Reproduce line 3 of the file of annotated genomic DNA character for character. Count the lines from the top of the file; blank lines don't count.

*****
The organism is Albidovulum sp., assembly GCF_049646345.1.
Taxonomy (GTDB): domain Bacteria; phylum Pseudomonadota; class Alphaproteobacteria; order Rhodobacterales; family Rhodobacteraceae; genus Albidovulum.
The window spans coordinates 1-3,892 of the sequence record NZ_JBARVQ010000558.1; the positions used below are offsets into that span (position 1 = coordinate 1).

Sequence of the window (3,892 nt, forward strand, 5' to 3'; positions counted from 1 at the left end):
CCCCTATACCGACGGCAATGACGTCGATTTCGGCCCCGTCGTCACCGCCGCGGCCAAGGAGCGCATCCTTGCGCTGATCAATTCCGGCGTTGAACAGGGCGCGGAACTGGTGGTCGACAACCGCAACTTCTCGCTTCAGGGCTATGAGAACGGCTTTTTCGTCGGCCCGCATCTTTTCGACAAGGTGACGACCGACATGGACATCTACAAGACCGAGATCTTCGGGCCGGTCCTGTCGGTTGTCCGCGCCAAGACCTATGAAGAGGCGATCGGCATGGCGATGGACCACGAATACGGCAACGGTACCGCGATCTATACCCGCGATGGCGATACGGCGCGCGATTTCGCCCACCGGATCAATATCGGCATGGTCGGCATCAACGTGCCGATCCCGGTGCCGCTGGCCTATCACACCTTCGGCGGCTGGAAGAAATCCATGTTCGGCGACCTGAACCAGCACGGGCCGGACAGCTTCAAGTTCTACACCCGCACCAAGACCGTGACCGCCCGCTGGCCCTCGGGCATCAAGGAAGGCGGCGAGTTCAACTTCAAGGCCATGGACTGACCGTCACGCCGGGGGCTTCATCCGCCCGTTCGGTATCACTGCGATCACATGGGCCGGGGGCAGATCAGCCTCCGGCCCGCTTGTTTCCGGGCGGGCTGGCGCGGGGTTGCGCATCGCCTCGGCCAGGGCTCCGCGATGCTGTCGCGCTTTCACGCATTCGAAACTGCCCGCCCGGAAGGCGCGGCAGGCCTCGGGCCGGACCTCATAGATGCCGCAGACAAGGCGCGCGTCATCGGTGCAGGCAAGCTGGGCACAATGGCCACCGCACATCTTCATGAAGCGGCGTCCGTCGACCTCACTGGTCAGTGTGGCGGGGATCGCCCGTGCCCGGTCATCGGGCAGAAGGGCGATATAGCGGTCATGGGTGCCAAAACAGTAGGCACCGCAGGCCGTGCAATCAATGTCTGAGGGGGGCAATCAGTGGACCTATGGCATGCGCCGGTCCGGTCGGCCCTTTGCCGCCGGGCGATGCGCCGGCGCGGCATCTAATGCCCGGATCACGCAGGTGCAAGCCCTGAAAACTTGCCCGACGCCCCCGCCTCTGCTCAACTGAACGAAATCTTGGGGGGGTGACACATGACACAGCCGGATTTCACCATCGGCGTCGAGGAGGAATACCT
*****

The window spans coordinates 1-3,892 of the sequence record NZ_JBARVQ010000558.1; the positions used below are offsets into that span (position 1 = coordinate 1).